The NPF report reiterates Labour’s previously announced policy of “extending free childcare for three and four year olds from 15 to 25 hours per week for working parents, paid for by an increase in the bank levy”, together with “access to ‘wraparound’ childcare from 8am to 6pm” for parents of primary school children, through their local school. The report states this will “benefit those families that most require childcare support and currently struggle to find good quality before-and-after school care.”

Clearly, any increase in the provision of free childcare is welcome. But, as with the Liberal Democrats’ pre-manifesto, Labour’s offer falls a long way short of the “national strategy on childcare, aimed at delivering universal access to good quality, affordable childcare within ten years” that we call for in our ‘Families & Work’ manifesto.  And again it is disappointing to find no specific pledge to address the harsh childcare crunch faced by parents of disabled children – the subject of a recent parliamentary inquiry.

[The next post in this series will look at how the Conservative Party’s policies measure up against our ‘Families & Work’ manifesto]

 

 

 

Manifesto 2015: how do the Liberal Democrats measure up?

By Richard Dunstan, Working Families Blog Editor

Last week, the Liberal Democrats issued their pre-manifesto for the May 2015 General Election. While the some 300 policy pledges in the pre-manifesto will be debated and voted on by party members at their conference in Glasgow early next month, the 80-page document provides a first opportunity to assess the likely policy pledges of one of the three main parties against our own ‘Families & Work’ manifesto, issued back in May this year.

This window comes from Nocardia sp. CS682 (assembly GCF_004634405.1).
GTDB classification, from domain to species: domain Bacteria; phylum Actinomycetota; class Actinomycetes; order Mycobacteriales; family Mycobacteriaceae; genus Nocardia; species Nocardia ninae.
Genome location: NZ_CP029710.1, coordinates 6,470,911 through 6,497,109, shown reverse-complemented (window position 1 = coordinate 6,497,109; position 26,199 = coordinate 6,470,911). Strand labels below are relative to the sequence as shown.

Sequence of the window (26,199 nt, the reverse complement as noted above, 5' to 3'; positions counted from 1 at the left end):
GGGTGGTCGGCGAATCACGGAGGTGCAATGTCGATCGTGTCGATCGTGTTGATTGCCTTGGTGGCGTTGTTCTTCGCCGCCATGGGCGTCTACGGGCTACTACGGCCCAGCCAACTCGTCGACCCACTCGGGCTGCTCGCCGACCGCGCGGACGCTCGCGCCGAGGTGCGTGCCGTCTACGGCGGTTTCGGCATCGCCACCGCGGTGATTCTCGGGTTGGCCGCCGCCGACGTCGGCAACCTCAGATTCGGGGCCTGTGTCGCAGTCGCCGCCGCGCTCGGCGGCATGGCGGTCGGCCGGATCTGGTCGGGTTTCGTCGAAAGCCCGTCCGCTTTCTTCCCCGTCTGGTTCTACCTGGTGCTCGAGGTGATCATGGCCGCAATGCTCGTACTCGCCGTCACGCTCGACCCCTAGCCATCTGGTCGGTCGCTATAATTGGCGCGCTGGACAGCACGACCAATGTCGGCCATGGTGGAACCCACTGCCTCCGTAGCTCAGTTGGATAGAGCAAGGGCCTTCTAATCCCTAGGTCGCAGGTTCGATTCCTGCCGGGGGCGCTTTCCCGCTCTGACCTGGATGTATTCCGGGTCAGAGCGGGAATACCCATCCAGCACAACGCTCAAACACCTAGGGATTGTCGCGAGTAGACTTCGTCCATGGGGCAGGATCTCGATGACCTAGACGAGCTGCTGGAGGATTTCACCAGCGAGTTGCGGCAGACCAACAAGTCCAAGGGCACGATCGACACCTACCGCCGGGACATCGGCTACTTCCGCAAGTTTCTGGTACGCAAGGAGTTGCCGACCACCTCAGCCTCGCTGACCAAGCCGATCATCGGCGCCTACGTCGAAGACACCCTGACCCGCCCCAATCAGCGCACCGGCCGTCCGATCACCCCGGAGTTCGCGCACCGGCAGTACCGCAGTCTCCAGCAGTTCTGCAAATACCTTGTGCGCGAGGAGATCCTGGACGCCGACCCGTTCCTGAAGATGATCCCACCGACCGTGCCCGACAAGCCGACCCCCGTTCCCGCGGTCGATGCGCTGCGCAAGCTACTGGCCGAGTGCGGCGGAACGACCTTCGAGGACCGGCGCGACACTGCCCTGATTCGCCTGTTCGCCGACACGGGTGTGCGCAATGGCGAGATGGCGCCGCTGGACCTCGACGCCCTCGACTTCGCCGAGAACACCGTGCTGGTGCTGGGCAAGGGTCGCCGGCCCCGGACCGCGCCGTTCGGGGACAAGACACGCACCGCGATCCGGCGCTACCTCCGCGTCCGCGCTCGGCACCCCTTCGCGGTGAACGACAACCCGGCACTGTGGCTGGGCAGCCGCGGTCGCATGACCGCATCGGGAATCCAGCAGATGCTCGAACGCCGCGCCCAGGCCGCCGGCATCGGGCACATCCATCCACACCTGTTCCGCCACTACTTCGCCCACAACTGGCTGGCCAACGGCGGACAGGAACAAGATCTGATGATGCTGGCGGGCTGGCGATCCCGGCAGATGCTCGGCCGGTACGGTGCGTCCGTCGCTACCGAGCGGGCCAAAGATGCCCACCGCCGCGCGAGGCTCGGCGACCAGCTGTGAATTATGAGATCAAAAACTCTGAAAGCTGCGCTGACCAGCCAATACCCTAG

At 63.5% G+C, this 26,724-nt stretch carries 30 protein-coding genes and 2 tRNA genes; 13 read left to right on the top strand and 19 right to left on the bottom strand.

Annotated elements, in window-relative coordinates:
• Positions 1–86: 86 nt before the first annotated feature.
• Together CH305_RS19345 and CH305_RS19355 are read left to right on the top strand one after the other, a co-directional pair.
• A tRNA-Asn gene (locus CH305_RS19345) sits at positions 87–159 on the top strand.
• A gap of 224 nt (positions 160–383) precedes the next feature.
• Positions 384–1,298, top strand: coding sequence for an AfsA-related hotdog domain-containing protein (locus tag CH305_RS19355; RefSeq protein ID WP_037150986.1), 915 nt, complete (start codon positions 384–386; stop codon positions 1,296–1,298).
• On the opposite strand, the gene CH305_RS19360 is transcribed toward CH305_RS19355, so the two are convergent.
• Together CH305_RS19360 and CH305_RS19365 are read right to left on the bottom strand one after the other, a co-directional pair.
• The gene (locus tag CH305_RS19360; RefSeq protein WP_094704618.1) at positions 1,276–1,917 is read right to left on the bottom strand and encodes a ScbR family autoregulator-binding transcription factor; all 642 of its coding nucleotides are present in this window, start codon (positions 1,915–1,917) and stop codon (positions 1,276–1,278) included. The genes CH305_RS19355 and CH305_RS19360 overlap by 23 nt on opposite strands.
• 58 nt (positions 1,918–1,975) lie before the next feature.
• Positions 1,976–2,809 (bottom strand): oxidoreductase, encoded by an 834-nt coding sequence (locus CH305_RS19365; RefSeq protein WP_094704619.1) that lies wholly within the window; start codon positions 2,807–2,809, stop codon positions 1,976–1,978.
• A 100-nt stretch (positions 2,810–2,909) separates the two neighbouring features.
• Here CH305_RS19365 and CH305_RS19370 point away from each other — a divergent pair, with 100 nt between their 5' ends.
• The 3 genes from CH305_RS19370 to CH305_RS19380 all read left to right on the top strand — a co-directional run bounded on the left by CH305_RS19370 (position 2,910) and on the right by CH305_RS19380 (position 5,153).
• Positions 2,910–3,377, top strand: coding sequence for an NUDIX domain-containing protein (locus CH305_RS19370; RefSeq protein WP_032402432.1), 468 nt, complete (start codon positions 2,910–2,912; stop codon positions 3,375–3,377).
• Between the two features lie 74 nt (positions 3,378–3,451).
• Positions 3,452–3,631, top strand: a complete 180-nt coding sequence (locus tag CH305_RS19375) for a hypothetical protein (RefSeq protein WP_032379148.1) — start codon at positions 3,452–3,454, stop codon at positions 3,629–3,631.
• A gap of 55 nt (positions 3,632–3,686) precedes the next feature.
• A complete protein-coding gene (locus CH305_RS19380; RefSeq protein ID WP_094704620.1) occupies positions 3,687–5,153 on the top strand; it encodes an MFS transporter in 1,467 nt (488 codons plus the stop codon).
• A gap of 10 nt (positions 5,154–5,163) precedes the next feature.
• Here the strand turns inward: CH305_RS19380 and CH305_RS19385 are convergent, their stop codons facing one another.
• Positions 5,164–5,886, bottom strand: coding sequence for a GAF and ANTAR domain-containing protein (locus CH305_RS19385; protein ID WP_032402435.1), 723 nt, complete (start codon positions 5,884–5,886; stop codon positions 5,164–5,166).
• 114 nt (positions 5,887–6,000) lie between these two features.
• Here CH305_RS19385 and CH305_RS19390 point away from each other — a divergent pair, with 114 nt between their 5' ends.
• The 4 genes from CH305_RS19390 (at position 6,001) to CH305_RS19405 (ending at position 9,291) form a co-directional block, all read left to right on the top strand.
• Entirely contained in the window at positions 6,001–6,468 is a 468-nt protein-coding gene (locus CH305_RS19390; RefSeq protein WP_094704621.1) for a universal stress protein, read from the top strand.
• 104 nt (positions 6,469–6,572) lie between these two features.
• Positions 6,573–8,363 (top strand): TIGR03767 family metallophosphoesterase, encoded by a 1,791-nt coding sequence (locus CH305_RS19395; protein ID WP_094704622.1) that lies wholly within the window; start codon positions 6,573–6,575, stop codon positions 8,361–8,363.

In this context, the two most eye-catching proposals are 15 hours a week of free childcare for parents of all two-year-olds, and an increase in new fathers’  entitlement to statutory paid paternity leave, from two weeks to six weeks.

Childcare

On childcare, the pre-manifesto states that the “aim [is] to make 20 hours of free childcare a week available for all parents with children aged from two to four, and all working parents from the end of paid maternity leave (nine months) to two years, by 2020” and to “start by providing 15 hours a week of free childcare to the parents of all two-year-olds” with the £800m cost to be met “by cancelling the ineffective Conservative plan to introduce a marriage allowance into the tax system, [and] then prioritise 15 hours free childcare to all working parents with children aged between nine months and two years”.

The document also pledges the Liberal Democrats to completing “the introduction of tax-free childcare, which will provide support to parents of up to £2,000 for each child and include childcare support in Universal Credit, refunding 85% of childcare costs to make sure work pays for low earners”.

This unquestionably amounts to a bold move in the childcare political bidding war, which has been hotting up in recent months. However, it still falls a long way short of the “national strategy on childcare, aimed at delivering universal access to good quality, affordable childcare within ten years” that we call for in our ‘Families & Work’ manifesto. And the pledge to continue with the tax-free childcare scheme is disappointing. In the words of Working Families helpline adviser Will Hadwen: